Just a little while ago, I told my youngest child (age 15), we are finished for the day. No more chores.  Everything is perfectly neat. If it gets messed up in the next few hours, we will just leave it for the morning. He was delighted!  He was off duty from helping me and I was off duty from housework (and of nagging for help! - smiles)

 Sometimes, one of the greatest secrets of joyful homemaking is knowing when to quit.

Mrs. White

The importance of Mother's Cleaning Recovery

All about Proper Manners - Getting Along in Marriage.

Help from my Son on a Very Sad Day - Presents To Cheer Me up

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Thursday, August 9, 2012

Sweet Rest

An Interior with a Woman Reading at a Table

A sudden unseen wind came along and quieted my life.  I spent days in utter exhaustion,  mostly bedridden.  There was a calmness in my soul that was grateful for the rest. I didn't realize I was run down. 

After a couple of days, I tried to get up. I turned on the kitchen radio to hear some old gospel music. I cleaned and smiled. But I was weak.  I didn't get far. After a few minutes, I went back to bed.

Each day, that first week, I kept trying to get up. One early morning, while the world was still asleep, I triumphed in tidying my entire parlour and kitchen. I listened to the birds while I worked. Even though I was shaky and weary, I was thrilled with the joy of housekeeping. 

But it was too much for me.  Mr. White ordered me on total bed rest for a week. I was not to get up or do anything. I was to "hire" help.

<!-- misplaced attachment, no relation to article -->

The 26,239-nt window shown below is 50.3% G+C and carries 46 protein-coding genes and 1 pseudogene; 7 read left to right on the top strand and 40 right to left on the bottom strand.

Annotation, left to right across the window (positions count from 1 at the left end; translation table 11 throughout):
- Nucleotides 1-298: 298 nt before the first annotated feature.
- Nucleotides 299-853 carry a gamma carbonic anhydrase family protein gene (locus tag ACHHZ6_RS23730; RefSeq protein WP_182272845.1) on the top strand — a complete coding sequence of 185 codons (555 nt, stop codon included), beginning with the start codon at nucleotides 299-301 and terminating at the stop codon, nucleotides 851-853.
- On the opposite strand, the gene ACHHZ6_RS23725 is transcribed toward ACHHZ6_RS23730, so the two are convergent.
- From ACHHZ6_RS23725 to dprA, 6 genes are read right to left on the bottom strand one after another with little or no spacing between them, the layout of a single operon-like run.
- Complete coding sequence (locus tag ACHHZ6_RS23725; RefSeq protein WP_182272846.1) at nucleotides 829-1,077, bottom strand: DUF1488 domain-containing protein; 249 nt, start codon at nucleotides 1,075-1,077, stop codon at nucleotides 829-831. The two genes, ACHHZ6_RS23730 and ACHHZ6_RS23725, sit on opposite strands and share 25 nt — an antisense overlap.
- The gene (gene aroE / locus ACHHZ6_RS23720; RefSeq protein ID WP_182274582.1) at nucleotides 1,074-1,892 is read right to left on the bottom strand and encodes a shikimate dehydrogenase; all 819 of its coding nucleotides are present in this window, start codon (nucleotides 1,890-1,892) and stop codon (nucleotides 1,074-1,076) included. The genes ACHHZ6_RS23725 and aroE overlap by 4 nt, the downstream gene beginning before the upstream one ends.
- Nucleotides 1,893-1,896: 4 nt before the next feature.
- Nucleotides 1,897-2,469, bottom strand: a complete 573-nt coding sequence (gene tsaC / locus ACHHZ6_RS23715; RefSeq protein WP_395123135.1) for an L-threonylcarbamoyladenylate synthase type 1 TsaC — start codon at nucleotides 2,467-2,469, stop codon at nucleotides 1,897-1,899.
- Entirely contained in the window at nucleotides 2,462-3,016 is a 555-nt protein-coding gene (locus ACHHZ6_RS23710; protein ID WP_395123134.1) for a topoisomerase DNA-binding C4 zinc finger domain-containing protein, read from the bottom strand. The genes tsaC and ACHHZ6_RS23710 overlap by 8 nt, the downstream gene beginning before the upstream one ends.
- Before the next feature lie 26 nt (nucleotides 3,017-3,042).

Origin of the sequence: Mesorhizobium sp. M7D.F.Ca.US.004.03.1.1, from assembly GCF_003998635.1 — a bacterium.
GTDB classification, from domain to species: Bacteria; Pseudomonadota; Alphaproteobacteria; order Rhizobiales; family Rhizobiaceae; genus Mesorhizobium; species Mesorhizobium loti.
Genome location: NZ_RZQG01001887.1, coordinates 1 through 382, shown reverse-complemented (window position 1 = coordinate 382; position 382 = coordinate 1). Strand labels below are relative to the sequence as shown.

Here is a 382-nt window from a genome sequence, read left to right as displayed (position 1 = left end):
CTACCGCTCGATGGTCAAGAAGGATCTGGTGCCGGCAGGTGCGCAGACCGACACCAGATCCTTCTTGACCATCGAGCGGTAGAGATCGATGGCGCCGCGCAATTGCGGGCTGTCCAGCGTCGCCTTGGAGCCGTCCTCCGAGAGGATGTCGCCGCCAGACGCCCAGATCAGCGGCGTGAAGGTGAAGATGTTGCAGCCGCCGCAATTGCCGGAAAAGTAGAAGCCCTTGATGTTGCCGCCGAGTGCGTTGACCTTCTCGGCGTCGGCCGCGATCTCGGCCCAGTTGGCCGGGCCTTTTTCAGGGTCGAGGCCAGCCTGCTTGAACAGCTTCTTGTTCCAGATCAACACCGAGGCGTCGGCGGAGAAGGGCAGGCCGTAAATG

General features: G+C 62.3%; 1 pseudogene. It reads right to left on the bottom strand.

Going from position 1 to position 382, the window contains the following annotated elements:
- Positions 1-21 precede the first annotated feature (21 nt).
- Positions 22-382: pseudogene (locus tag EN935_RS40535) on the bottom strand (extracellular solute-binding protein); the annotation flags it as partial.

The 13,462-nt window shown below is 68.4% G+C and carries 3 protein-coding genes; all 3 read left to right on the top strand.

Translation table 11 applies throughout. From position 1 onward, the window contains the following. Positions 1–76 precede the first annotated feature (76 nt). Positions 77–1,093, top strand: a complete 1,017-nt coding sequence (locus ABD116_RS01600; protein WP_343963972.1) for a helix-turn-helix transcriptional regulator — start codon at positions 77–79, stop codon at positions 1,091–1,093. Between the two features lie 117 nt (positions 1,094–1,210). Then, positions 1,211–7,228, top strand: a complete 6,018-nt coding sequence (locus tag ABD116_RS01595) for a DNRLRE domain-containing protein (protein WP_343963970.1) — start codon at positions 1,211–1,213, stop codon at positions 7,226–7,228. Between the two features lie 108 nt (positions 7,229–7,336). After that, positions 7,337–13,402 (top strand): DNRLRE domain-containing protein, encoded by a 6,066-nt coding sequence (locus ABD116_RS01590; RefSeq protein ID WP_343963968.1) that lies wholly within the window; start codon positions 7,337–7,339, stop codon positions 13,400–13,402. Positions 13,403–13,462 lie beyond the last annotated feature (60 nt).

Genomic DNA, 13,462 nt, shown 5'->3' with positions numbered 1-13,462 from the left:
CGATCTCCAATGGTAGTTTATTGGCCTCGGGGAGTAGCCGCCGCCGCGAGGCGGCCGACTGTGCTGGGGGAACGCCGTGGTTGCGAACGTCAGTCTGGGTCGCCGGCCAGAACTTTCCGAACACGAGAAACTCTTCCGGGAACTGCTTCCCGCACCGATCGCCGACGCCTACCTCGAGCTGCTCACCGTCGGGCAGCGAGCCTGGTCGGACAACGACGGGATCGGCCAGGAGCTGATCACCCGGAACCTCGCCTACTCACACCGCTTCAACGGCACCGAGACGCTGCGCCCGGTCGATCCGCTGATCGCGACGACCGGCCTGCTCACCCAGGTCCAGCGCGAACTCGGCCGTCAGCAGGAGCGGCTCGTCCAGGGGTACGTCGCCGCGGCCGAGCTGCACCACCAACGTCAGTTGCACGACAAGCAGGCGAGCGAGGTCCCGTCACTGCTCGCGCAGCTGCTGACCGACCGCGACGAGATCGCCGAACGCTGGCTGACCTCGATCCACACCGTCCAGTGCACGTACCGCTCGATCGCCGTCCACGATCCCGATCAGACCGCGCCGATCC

I "hired" a 15 year old Butler. (My youngest son)   Every precious morning, I "ordered" my breakfast. He made me oatmeal or toast and brought me tea. He checked on me throughout the day and brought sweet summer beverages.  He made sure I had old movies to watch.  He let me "order" my lunches and dinners. I was grateful for his service.

In his own way, he did some of my neglected housework.   I was content, despite the chaos of disorder around me.  I yielded to the forced rest, and it was doing its work.

In one of the old movies I watched, the heroine had been in an accident. She was in a wheelchair and unable to walk for 6 months. He doctor advised her to stay home and rest.  His advice calmed me.  I didn't feel as "useless" as I had been.

Children came and visited me in my "sick room." They talked and made me laugh. I was cheered.  I learned to enjoy the quiet life of ministering through my words, rather than my work.

And then one morning I became stronger. I had energy. I was able to do an errand. I brought my cane for extra support and always had someone with me. My chauffeur often did the driving.

Eventually, I went to Church again, with the cane by my side. I was delighted.  A few more days went by and I started reading more of my Bible. I had even more energy.  But I knew I wasn't yet ready to take on the joy of housekeeping.

Until it happened. . . One sweet afternoon, a precious comfort came to me. I was listening to old gospel hymns on my kitchen radio and cleaning for the first time in several days.  The comfort was a dear passage in the bible. It was about Peter's Mother - in - Law. (Matt 8:14 -15)   She was down sick with a fever. The Lord healed her. What did she do? She got up and ministered to them!  These two precious little verses were brought to my mind (out of nowhere) as I worked, like a message from Heaven. I was okay and I was blessed!

And so,  my healing has come and I am able to tend to my home and family again. I am well, but not the same.  I will keep the "Butler" and continue to "order" some of my meals, because I need that extra help. But I will be able to clean, here and there, and delight in the ministry of home.

Mrs. White

Strength for the Weary - When Mama is an Invalid.

Very Sweet to Have - The Comfort of a Dressing Room.

Always Remember this - Money Can't Fix Everything.